“Seeing Camden Clearly: How a Diagnosis Unlocked My Son’s Best Self”
“It was time, I realized, to stop ignoring what had been staring me in the face. It was time to stop rolling my eyes at other parents who said their kids had ADHD. It was time to stop clicking my tongue in disapproval at these parents because they chose to use medicine to help.”
I remember the exact moment when I realized my son needed rescuing.
Something was desperately wrong. After school, a few months into the fourth grade, Camden jumped headfirst into the car and thrust a piece of paper at me. It was another incident report for getting into a fight at school. He had struck another student at recess.
This one came with a warning for suspension; he was out of second chances. My son leaned forward and put his hands over his face. His body began to tremble with pent-up sobs. Astonished, I reached for his hand and asked him what happened.
“I can’t,” he gasped. “I don’t even know. All I know is I wanted him to stop!”
“Camden, you need to breathe,” I said. A jolt of pain struck me to my core seeing my 9-year-old in distress. “Who are you talking about? What did you want them to stop doing?”
[Read: Why School Stress Is Devastating for Our Children]
“He kept screaming at me and no one did anything. No one stopped him. Teachers didn’t see it. He wouldn’t stop. So I slapped him!”
My shoulders slumped.
Had it really come to this? I knew something had to change — and fast. The school year was just getting started, and things were going from bad to worse faster than I could imagine. Gone was my happy, carefree boy who would sing in his room and laugh at our cats. In his place was a struggling child who could not focus on schoolwork, who had trouble remembering tasks, sitting still, following directions, getting along with other kids, and whose mishaps were bleeding him dry.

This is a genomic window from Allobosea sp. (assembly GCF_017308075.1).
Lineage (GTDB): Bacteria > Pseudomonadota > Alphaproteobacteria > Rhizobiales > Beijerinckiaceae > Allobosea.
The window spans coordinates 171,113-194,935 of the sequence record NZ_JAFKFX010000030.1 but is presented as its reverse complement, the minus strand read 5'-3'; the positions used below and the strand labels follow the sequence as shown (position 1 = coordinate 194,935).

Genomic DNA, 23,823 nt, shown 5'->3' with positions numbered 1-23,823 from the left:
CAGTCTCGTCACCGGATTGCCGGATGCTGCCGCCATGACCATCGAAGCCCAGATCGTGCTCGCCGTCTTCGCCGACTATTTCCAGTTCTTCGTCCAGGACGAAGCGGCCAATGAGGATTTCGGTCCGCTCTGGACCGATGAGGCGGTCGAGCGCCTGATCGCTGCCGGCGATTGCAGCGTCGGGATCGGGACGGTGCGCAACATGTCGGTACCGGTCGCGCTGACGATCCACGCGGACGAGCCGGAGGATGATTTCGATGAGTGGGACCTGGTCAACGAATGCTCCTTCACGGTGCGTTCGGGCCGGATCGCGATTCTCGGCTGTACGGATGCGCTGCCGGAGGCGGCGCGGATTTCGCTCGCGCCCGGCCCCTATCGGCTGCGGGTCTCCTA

I sighed heavily as my mind darted back to our recent parent-teacher conference.
“Have you ever had your son tested for ADHD?” His teacher asked, kindly.
[Read: “What is Wrong with My Child?”]
“When he was in kindergarten,” I said, trying not to cringe. I hated the ADHD label. Why do adults like to do that — give kids labels as if they were items on a shelf for sale? “His pediatrician said he had mild symptoms but didn’t go much further than that.” I knew my explanation sounded weak.
Her eyebrows went up in a mixture of surprise and confusion. She went on to gently inform me that my son was struggling in school with focus and attention and needed help.
But why now? I wondered. Sure, Camden has shown some symptoms of the dreaded ADHD, but I’d been able to manage it up until this point. Hadn’t I?
The first six weeks of kindergarten flashed through my mind. With 23 5-year-olds to one frazzled, ineffective teacher, things were nothing short of disastrous. It ultimately led to my decision to begin homeschooling Camden.
I was terrified at first, but I knew Camden needed one-on-one instruction that he would not receive at school. I was not a certified teacher, but the teacher gave me Camden’s textbooks when he left the school. The curriculum was easy to follow – while at home, Camden learned the art of decoding letters and how to read using Scrabble tiles. Math lessons included multi-link cubes for counting, adding, and subtracting. We joined a homeschool field trip group, and AWANA at church. I ran a tight ship over several years with an organized schedule, and things were going exactly the way I planned… until they weren’t.
After homeschooling him through the Second grade, I was confident that Camden could return to the classroom and thrive, albeit in a small, private school. I was also working to find natural, homeopathic interventions for his symptoms. Though we’d spent much time searching, I figured the missing fix was out there – we just hadn’t come across it yet.
I was wrong.